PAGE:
Although we most commonly think of adoption as the process of adopting a child through an agency, adoption comes in many different forms. A stepparent may adopt his or her spouse’s child. Grandparents may end up adopting their grandchild. Someone may make an agreement with a family they know to adopt a newborn child. There are many categories of people who may be looking to adopt a child in order to grow their family.
The Minnesota Department of Human Resources website provides some basic knowledge about the adoption process of “waiting children.” These children are infants whose parents made an adoptive plan, children who are under state guardianship and children that are waiting to be adopted from outside of our country. Children who are under state guardianship may have special needs because a court may have terminated their birth parents’ rights.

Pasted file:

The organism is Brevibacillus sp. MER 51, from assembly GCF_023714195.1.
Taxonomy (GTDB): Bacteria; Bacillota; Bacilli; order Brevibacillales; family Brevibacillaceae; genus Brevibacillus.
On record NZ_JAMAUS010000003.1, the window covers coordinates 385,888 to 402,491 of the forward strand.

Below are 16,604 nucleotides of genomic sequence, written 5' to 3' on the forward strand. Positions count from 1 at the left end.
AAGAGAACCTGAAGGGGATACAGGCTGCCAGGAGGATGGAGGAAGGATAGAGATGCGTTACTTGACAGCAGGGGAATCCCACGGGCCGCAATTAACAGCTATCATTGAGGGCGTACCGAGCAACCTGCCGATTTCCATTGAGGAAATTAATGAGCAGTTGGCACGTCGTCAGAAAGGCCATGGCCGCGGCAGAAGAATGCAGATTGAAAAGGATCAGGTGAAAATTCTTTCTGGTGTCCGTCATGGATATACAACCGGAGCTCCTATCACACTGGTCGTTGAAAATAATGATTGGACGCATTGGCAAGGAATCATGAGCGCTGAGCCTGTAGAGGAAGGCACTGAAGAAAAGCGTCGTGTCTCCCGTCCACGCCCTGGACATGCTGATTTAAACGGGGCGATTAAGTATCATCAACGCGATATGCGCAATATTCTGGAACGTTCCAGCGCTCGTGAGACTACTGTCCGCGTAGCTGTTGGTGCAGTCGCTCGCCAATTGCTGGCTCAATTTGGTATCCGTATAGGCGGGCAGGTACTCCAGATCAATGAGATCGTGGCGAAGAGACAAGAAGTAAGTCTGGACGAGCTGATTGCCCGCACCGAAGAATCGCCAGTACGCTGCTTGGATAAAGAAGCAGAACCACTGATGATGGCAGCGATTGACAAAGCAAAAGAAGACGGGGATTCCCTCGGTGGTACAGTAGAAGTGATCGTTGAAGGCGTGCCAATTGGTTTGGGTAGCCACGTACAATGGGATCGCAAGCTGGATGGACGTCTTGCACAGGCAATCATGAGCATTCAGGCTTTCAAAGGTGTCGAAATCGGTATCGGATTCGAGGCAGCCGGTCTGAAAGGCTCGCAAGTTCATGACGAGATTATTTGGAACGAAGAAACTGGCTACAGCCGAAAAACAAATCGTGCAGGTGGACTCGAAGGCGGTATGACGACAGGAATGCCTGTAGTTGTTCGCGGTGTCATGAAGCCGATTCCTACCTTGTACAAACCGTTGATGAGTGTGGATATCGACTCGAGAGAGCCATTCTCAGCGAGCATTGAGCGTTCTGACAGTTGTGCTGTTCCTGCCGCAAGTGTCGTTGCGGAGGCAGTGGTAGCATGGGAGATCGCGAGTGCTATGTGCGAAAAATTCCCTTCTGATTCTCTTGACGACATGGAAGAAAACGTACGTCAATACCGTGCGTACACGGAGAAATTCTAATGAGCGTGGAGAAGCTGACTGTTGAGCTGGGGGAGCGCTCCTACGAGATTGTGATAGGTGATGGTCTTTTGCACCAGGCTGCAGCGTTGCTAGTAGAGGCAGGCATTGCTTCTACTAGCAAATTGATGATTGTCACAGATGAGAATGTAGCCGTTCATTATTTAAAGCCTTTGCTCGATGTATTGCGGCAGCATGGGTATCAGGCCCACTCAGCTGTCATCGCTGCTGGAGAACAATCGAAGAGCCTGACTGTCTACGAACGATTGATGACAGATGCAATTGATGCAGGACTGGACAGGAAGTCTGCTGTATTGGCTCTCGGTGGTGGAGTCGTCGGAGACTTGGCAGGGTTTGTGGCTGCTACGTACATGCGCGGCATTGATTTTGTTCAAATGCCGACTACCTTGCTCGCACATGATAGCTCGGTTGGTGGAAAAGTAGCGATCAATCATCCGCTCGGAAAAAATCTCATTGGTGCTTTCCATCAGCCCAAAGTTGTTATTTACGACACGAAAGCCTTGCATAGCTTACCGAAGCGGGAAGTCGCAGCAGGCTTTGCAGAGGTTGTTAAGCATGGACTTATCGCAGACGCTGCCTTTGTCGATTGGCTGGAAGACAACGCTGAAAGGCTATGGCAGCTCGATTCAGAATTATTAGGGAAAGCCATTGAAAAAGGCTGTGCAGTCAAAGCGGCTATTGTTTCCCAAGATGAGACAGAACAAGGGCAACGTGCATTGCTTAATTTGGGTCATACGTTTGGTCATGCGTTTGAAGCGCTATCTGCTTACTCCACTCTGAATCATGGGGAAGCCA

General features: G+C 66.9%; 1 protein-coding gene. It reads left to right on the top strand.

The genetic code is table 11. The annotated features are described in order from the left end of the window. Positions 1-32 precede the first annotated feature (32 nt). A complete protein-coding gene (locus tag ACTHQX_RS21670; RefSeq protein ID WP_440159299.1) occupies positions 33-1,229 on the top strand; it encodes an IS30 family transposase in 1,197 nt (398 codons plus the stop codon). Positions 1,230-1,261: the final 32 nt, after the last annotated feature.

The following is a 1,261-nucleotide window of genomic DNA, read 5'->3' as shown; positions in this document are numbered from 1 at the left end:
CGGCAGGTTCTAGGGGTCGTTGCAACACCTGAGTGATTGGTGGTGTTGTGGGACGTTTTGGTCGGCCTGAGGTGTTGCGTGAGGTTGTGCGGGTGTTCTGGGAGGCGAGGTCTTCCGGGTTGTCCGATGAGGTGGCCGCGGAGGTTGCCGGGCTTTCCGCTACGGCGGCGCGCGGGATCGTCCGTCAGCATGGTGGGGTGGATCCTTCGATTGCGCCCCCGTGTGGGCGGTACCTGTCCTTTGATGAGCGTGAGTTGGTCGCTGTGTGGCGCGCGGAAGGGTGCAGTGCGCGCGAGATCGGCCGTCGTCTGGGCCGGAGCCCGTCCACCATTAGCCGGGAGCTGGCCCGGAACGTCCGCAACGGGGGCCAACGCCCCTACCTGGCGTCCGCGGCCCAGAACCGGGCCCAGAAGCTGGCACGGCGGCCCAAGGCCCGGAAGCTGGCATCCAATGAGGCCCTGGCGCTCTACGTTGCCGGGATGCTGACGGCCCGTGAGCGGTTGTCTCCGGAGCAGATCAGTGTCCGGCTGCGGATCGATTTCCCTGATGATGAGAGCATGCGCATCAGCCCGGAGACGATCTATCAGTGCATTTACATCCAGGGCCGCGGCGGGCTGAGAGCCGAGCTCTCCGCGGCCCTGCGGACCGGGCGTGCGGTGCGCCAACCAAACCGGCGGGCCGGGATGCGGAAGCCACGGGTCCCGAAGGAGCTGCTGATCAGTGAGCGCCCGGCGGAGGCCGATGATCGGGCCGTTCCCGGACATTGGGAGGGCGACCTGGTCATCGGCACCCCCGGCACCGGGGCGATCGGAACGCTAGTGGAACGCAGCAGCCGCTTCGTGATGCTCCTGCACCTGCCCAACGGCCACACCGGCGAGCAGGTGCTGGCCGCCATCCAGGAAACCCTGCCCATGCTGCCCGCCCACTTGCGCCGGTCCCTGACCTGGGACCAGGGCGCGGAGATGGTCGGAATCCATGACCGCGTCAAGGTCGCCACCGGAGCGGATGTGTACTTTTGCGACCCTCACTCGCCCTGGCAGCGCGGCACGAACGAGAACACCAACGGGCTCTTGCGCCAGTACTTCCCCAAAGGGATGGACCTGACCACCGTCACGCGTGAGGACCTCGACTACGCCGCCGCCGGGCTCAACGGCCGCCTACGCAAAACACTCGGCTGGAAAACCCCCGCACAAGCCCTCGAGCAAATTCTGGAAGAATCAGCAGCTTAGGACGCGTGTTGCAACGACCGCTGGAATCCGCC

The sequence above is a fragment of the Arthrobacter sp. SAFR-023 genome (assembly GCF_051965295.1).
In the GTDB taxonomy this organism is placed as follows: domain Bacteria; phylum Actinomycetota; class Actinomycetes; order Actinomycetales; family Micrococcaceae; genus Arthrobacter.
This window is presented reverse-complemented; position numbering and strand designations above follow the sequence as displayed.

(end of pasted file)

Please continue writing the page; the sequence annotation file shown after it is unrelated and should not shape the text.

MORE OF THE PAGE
Children may be placed through an agency or may be placed directly. An agency may place a child with adoptive parents and then issue consent to the adoption later. The agency may get permission from the birth parents or it may serve as a court-appointed guardian. Direct adoption placements happen when the prospective parents get a court pre-adoptive custody order and agreement from the birth parents.
If the adoption is being done across state lines, it needs to follow the procedures outlined by the Interstate Compact on the Placement of Children agreement. This agreement protects children, prospective parents and birth parents during the adoption process.
In our next post we will continue our discussion about the basics of adoption in our state.